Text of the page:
I’m thinking that way because I recently went to A&E. It was very quiet at that time and I saw the staff sitting behind desks, not doing much or chatting among them but I still had to wait a long time.
off-topic: went to a bar with a friend last Saturday in REUNION island and got some trouble at the exit with the security of the bar. We got hit with less than minor injuries (and we did not fight back – that must be obvious for people who know me ) and had to go at hospital to check if there were no internal wounds.
1. Police did not have the write to take our statement because we had alcohol in our blood – if you get beaten up, they don’t care
2. Hospital had two people working + administrative officer. There were no legal doctor to produce a legal statement for the police, that person was on holidays. Getting the consultation didn’t serve any purpose. We asked for a taxi and the administrative officer when asked politely on the second time if she could contact back the taxi, who was not coming at all, the officer replied rudely that she was not a taxi service.
My point is simple: things could have been worse and it’s not only in Mauritius that such things happen
Phew. Glad that there were no serious injuries. Things are even worst there!
Thanks for sharing your experience!
It’s the 8th country I visit and it’s the first time someone ever hit me in my adult life, I’ll remember that one.
First one in adult life? Does this mean that you were hit in your youth too? 😛
btw, no need to reply to this question.
parents scolding 🙂
and fight at primary school
I’m sorry buddy but even in France or UK, there are terrible doctors. In the NHS they make foreigners pay Rs2500 (£50- £60) even without orescribing anybting and most of the doctors come from Pakistan or India. They are often incompetent ones that failed to make a living in their original countries as the competition is too high. Whenever you get prescribed meds, you have to pay Rs 400 (£8) even if the medicine itself is’t worth a quid. In France, the specialists are also pretty average. The GPs and dentists are top notch though, unlike in the UK. In University Hospitals(Centre Hospitalo-universitaire) and any public hosputal in a University town, however, they use you as a test-subject for the medical students. I am such a student and I know how often my fellow peers miss an injection or make you go through unnecessary procedures due to our lack of experience. Here you’re having a free service and only paying a flat 15% tax. You should be grateful. Either you pay huge 40%+ taxes and see nearly half of your salary going away or you get free healthcare. I have dozens of American friends that went broke because of healthcare costs and would kill to get a system like in Mauritius. Imagine having to pay Rs30, 000 because you called SAMU after seeing someone faint… That’s the reality in the ‘most developed’ country of the world.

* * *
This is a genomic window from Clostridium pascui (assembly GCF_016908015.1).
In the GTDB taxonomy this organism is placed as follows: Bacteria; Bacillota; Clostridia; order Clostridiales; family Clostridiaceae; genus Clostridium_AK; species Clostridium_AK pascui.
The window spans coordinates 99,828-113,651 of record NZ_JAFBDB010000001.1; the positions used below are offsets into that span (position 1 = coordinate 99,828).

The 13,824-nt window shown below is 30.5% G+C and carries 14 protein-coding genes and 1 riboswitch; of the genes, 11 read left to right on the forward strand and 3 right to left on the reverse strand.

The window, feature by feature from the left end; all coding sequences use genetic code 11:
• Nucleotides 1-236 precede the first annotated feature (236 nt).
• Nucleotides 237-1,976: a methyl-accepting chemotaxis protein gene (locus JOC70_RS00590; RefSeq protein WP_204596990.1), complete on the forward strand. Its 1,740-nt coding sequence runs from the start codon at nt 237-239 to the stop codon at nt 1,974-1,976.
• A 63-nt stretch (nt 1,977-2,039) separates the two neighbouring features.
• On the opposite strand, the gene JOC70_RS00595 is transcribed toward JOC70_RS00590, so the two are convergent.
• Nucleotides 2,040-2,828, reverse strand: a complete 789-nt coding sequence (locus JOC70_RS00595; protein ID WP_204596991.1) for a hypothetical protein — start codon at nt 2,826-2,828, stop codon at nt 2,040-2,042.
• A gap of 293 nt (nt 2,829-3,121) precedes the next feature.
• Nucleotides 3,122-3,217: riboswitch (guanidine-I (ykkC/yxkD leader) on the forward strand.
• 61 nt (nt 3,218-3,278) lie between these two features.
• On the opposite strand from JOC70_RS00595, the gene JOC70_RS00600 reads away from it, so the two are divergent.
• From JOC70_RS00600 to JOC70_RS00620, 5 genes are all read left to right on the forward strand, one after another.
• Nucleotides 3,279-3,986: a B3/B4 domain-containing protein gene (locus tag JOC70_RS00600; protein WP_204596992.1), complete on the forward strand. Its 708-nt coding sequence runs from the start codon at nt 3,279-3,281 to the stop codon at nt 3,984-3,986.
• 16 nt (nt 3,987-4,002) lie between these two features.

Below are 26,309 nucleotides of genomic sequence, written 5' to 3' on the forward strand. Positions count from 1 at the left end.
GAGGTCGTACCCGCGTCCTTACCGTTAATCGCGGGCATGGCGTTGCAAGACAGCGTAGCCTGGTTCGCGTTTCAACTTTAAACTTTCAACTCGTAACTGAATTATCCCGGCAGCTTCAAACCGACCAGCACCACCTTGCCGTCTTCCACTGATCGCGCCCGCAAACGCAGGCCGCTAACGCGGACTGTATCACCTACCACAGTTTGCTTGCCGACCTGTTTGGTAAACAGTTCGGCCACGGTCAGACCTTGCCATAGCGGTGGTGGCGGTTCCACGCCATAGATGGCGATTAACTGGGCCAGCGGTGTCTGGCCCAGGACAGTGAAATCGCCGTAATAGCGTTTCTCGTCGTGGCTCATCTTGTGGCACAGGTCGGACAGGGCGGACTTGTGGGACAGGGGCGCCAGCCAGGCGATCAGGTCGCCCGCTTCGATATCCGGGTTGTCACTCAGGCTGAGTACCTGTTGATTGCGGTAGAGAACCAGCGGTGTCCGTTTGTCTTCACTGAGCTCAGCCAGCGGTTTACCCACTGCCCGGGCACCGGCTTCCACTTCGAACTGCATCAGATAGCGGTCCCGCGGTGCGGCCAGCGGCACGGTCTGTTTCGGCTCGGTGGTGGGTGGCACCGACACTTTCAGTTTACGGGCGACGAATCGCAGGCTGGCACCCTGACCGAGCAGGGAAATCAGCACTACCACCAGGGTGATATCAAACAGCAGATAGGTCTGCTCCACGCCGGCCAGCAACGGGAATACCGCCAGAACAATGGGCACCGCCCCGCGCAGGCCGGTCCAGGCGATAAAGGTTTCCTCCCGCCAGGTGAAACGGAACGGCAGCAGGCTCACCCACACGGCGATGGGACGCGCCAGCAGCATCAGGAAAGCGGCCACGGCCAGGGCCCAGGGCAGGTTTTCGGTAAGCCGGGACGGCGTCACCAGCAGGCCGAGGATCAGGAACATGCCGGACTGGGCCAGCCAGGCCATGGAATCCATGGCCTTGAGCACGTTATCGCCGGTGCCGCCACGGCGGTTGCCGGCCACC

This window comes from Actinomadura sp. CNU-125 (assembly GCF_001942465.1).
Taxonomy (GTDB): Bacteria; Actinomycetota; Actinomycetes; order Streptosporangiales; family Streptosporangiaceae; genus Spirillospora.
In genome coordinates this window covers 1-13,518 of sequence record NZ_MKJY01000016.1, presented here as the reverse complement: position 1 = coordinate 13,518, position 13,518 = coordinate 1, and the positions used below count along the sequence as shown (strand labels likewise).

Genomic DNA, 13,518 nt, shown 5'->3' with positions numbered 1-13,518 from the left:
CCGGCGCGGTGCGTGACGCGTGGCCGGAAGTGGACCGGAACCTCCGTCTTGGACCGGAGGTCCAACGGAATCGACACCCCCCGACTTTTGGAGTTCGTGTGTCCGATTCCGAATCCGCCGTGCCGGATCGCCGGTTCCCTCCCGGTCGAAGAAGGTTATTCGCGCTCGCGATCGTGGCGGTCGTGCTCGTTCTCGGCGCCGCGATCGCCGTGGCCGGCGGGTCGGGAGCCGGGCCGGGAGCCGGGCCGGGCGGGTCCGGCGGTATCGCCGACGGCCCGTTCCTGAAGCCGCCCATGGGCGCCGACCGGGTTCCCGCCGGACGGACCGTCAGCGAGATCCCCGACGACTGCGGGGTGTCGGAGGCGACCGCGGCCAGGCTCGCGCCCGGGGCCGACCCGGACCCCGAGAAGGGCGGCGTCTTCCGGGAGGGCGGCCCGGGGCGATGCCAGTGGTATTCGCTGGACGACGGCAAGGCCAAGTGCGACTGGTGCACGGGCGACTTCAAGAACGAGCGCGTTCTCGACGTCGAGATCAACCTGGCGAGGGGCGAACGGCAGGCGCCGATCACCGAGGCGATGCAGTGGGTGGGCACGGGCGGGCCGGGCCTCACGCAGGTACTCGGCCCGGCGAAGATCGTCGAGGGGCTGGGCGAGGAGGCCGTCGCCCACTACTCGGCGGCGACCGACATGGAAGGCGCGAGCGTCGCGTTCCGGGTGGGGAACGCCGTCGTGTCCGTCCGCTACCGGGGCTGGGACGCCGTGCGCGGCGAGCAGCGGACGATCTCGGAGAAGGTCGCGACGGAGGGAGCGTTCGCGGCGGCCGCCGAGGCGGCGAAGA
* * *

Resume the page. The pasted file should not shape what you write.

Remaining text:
Thanks for sharing these information. Indeed, I heard similar stories explaining how health care works in other countries. But why should we always compare the service with other countries? It isn’t because other countries are worst that we should accept what happens in our public hospitals.
I truly believe that the Mauritian health system is already a good one (as you explained) but there are really good chances of making it the best if the government uses the right policy and has the determination of raising the bar even higher.
What if this Italian example was applied onto the Mauritius public service in general…?
Link : https://www.theguardian.com/world/2016/jul/13/not-enough-staff-left-to-run-italian-town-after-arrests-for-bunking-off-work
Same as what happened at NTA? http://www.lemauricien.com/article/lutte-contre-la-fraude-la-nta-en-mode-vidange-force